The state moved Monday to block Holtec International from discharging radioactive waste water from the decommissioned Pilgrim nuclear power plant into Cape Cod Bay, the latest salvo in a years-long dispute over how best to dispose of the water.
Holtec, a Florida-based energy company responsible for cleaning up the Pilgrim site in Plymouth, has long sought to release more than 1 million gallons of waste water into the bay, a plan that has been fiercely opposed by local activists.
In March, the company asked both the federal Environmental Protection Agency and the Massachusetts Department of Environmental Protection for permission to discharge the waste water, which contains low levels of radioactive material and some non-radioactive pollutants and is sitting in spent-fuel pools inside the shut-down plant.
Holtec has insisted that the waste water, which would be treated before release, poses no environmental or health dangers, and has noted that water continuously cycled through the plant and into the bay during the plant’s operation.
But activists have rejected the company’s argument that the discharge would be safe and have also contended that the mere perception of contamination could have ruinous effects on tourism and lobstering, two mainstays of the local economy.
On Monday afternoon, the state’s Department of Environmental Protection issued a draft decision denying Holtec’s request, saying the release would violate a state law banning the discharge of industrial waste into protected waters.
“I’ve long expressed serious concerns about Holtec’s proposal to discharge decommissioning waste water into Cape Cod Bay,” Governor Maura Healey said in a statement. “Our administration is committed to protecting our precious environmental resources and we will continue to monitor Holtec’s role in decommissioning the now-closed Pilgrim Nuclear Power Station.”
Activist groups from the South Shore and Cape Cod have demanded in recent days that the Healey administration deny Holtec’s permit application. On Monday, they praised the draft decision, which could be finalized within 30 days after a period of public comment.
“Holtec needs to now come up with other options for the waste water because dumping in our bay . . . is illegal, period,” said Diane Turco, head of the Cape Downwinders, one of the groups.
Holtec’s other options for disposing of the waste water include shipping it to out-of-state disposal sites or evaporating it, both of which would be more expensive than releasing the water into the bay, activists have contended.
Andrew Gottlieb, executive director of the Association to Preserve Cape Cod, said that if the state denies Holtec’s application to discharge the water, the EPA will have no choice but to do the same.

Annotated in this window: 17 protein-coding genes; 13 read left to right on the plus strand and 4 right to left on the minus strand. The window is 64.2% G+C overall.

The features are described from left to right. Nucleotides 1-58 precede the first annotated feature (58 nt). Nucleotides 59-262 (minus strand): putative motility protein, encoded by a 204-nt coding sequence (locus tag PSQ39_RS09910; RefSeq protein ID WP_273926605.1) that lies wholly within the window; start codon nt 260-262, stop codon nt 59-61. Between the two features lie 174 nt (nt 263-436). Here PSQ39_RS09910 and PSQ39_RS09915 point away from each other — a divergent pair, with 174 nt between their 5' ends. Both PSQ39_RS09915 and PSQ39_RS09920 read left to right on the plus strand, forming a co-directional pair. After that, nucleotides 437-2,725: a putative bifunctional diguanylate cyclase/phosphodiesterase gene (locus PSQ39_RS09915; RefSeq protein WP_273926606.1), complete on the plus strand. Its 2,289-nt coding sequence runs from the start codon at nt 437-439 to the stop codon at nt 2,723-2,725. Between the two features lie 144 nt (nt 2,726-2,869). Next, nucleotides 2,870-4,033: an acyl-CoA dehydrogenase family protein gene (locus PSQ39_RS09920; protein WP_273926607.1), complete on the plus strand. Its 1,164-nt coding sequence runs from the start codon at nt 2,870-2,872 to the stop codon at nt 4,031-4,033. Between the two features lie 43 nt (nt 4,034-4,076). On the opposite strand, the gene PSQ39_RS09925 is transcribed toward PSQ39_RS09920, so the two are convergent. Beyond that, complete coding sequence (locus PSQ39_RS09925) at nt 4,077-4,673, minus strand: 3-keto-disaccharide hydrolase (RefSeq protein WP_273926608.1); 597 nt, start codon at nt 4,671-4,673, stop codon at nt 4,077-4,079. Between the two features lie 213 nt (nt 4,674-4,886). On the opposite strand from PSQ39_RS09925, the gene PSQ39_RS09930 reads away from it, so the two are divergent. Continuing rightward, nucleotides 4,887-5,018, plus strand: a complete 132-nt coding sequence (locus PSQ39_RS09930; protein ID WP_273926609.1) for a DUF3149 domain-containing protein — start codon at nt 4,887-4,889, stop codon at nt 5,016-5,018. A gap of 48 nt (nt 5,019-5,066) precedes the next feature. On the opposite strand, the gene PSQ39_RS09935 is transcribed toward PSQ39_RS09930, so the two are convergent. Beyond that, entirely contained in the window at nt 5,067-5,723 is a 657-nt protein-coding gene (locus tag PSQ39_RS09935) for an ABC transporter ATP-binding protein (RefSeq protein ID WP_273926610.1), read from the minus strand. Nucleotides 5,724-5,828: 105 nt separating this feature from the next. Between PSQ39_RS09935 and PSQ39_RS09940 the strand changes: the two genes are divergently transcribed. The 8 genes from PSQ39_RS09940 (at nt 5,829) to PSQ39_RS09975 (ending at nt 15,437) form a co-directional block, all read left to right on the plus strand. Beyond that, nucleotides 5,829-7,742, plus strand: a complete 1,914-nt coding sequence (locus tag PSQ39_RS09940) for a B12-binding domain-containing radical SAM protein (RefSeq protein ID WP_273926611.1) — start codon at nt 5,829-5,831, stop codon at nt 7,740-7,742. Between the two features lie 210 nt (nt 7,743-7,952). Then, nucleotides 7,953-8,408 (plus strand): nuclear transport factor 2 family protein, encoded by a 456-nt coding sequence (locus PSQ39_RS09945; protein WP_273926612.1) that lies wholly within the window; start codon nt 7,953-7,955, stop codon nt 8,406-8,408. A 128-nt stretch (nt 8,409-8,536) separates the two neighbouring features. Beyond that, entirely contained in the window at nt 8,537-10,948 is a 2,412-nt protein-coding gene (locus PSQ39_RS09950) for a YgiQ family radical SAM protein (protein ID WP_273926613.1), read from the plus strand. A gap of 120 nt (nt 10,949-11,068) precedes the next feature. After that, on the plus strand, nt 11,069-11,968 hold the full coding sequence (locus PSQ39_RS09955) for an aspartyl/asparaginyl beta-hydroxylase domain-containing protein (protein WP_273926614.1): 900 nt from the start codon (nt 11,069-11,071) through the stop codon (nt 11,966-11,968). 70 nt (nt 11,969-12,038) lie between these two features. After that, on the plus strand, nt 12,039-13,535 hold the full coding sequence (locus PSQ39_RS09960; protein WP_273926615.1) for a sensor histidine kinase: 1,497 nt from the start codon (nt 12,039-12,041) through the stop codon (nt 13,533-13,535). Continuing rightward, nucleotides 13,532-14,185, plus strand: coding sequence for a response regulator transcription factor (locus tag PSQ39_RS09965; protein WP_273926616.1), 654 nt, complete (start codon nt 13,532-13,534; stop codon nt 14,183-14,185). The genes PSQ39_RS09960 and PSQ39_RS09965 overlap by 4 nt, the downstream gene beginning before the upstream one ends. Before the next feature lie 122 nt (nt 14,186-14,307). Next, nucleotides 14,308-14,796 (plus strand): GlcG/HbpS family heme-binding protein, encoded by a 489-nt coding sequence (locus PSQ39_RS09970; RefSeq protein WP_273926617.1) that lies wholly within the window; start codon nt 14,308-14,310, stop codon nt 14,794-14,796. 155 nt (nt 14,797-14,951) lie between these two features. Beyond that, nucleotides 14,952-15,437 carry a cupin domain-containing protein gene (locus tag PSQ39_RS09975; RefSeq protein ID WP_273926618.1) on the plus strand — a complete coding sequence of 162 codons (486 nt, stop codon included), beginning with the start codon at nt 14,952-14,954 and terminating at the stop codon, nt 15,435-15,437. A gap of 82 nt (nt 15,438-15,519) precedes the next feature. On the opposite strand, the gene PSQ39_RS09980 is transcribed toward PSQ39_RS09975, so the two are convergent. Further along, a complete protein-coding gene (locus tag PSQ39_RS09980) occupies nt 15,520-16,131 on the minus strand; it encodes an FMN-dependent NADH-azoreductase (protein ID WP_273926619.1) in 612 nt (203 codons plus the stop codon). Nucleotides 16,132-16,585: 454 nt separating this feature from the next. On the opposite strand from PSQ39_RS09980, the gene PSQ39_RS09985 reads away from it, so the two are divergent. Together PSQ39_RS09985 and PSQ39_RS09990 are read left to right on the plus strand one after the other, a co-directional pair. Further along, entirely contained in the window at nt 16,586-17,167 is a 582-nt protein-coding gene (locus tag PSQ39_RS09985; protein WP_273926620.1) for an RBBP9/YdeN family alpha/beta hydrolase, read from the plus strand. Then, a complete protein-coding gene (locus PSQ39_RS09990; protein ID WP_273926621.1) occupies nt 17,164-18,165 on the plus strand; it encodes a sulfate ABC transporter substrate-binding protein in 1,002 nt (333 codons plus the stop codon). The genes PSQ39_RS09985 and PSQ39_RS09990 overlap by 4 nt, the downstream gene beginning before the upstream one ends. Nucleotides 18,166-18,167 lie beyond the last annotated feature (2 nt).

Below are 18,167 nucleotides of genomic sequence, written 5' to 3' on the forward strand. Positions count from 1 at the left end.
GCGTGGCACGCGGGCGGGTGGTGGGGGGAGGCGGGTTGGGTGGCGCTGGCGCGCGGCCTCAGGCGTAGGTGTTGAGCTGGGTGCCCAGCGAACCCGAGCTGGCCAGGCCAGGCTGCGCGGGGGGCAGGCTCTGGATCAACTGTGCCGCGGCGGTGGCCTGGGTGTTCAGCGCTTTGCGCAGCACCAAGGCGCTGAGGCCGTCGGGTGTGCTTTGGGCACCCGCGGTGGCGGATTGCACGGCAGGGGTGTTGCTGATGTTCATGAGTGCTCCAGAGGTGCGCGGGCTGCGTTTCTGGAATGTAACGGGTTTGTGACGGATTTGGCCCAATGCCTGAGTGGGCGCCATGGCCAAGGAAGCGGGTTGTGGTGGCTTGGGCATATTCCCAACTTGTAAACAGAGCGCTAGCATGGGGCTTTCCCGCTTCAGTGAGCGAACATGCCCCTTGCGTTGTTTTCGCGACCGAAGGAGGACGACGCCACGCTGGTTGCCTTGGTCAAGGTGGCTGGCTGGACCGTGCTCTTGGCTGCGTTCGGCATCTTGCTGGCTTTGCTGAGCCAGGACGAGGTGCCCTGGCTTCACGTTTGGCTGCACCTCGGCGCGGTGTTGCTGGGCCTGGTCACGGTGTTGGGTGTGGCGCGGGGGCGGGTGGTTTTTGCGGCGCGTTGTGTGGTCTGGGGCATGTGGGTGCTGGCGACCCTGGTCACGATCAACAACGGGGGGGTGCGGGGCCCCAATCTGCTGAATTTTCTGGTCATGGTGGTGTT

A state denial, he said, would be the “death knell” for Holtec’s plans to release the water into the bay.
An EPA spokesperson would not comment Monday on whether a state decision would override the federal agency’s power to make a different decision. The agency, the spokesperson said, “will need to determine the implications of the state’s draft decision on EPA’s review” of Holtec’s application.
Holtec expressed disappointment over the state’s move.
“We will continue with the EPA modification process and will look to evaluate all options related to ultimate disposition of the water used in plant operations for the last 50 years,” a company spokesperson said in a statement.
The controversy over Holtec’s plan to discharge the waste water burst into public view in the fall of 2021.
At a public meeting, Holtec executives said that they were considering three disposal options — discharge into the bay, trucking, and evaporation — and that a final decision had not been made.
But after a staffer from the office of US Representative William Keating reached out to federal regulators, an official with the Nuclear Regulatory Commission, told him in an email that “Holtec has informed the NRC that it plans to discharge liquid effluents sometime in the first quarter of 2022.”
That is, it appeared Holtec planned to dump the waste water imminently.
That message added urgency to the local protest movement opposing the water discharge, and heightened the scrutiny from elected officials.
At a May 2022 hearing, Keating asked Holtec’s chief executive, Kris Singh, how much it would cost to remove the waste water by truck. Singh said he didn’t know.
“That meant to me that he hadn’t considered it seriously,” Keating told the Globe last year. He worried there was an “incentive for the company to dump the water because it’s less expensive,” he said.
Holtec draws on a trust fund to cover the bulk of the expenses associated with dismantling the plant and restoring the property. The money in the trust fund came from fees assessed on residents’ electric bills during the plant’s nearly 50 years of operation.
If there is money left over in the trust fund after the cleanup is completed, Holtec may get to keep it.
Gottlieb, the Cape Cod environmental advocate, said Holtec should dispose of the waste water in a way that is acceptable to the local community, even if doing so is more expensive.
In the past, he said, treated waste water did exit the plant and flow into the bay. But that was a necessary consequence of operating the power plant, he said. Holtec’s proposed discharge of waste water now is different, he contended, because it is a matter of convenience and cost-saving for the company, not a necessity.
“It’s a good day for Massachusetts,” he said Monday after the release of the state’s draft decision, “in the face of a corporate bully insisting they had the unfettered right to discharge illegal waste water.”